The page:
To teach Māori and Pacific populations how to recognise and respond to a stroke, Health Promotion Agency / Te Hiringa Hauora gave the existing FAST campaign a new lease on life.
9,000 New Zealanders have a stroke each year, that’s one every hour. The earlier a stroke is treated, the greater the chance of recovery so Stroke Foundation, Ministry of Health and Health Promotion Agency/ Te Hiringa Hauora have an ongoing partnership to continue to evolve and bring to life the FAST mnemonic which helps recognise the signs of a stroke and the need to act.
In 2018, the focus was on at-risk Ma-ori and Pacific populations as they are more likely to have strokes at younger ages, and the number of strokes in these populations are increasing at a faster rate.
The 2018 campaign was refined using
three insights. The first found some of the audience don’t know what a stroke is or how it differs from a heart attack. To overcome this, the campaign introduced the concept of a “brain attack”.
The second identified a myth that all the signs of a stroke need to be seen before calling 111. With this not the case, the campaign reiterated that any sign you see is serious. Media and creative was used to reinforce this, by having some creative treatments showing the full FAST story/ signs, and others just focussing on one sign, as well as a “myth-busting” series across social media.
The final insight was that messages are well received in Maori and Pacific communities when delivered via trusted sources.
Health Promotion Agency / Te Hiringa Hauora worked in close partnership with media to ensure the issue was understood and owned at a community level.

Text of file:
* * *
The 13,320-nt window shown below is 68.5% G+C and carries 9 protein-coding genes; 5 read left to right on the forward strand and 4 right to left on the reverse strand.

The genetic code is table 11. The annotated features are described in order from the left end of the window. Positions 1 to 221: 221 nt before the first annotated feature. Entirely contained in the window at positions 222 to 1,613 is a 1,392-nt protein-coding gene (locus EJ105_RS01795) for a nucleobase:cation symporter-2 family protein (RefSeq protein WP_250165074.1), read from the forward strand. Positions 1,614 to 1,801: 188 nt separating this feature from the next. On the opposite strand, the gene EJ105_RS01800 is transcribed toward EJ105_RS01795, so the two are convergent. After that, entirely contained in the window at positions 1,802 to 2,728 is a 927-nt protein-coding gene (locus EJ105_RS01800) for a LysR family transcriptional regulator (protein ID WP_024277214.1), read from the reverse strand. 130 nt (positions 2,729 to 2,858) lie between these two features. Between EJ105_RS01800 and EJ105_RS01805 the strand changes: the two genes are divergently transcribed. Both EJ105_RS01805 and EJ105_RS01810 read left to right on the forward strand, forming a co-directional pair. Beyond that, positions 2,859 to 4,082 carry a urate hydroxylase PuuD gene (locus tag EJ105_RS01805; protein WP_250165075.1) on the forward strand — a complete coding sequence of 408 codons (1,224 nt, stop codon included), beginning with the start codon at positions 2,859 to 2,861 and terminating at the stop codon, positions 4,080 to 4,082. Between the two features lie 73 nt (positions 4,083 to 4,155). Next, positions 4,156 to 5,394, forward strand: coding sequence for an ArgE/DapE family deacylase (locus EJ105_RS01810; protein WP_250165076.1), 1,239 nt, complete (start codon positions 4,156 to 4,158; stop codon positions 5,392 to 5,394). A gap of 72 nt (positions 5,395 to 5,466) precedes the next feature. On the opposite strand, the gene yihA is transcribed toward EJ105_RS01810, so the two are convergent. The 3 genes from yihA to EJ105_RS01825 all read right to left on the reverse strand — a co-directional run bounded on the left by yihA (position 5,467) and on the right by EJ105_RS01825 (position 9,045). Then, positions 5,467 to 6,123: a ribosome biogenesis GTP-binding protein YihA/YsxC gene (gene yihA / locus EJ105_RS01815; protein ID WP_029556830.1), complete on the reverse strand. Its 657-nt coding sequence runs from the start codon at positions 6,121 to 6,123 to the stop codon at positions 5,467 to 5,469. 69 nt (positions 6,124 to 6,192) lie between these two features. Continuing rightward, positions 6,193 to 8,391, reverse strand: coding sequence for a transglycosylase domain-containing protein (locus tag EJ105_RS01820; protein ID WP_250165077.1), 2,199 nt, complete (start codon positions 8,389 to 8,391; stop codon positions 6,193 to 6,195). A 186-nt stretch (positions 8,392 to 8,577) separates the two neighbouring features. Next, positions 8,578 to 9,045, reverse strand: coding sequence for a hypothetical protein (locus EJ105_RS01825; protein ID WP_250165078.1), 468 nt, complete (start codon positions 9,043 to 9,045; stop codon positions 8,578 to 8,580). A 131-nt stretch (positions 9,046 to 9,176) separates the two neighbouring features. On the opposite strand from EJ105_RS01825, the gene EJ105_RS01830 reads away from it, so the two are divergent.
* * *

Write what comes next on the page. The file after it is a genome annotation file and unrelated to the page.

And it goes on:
Materials were produced and translated into Maori, Samoan, Tongan and Cook Island Maori, and distributed throughout the local community with the help of the Stroke Foundation’s cultural advisors, Pacific and Maori Media Networks and community influencers.
Health Promotion Agency / Te Hiringa Hauora had four outcomes it wanted to achieve with the 2018 campaign and it delivered.
The first was an increase in awareness of the ‘FAST’ campaign. Among Maori awareness increased 14 percent to reach 50 percent awareness, while among Pacific communities it was up 17 percent to reach 45 percent.
Among the general public, it was also up seven percent to reach 49 percent.
The second outcome was for an increase in awareness of what the acronym stands for.
Among Maori, awareness increased nine percent to reach 29 percent awareness, while among Pacific communities it was up 15 percent to reach 33 percent.
Among the general public, it was up four percent to reach 28 percent.
The third outcome saw an increase in the awareness and recognition of two key signs of a stroke and again all groups showed improvement.
And finally, calls to 111 (based on data from St John’s ambulance) for a suspected sign of a stroke increased significantly. There was an 18 percent increase in average daily calls during campaign period and a 10 percent increase over the three months following the campaign.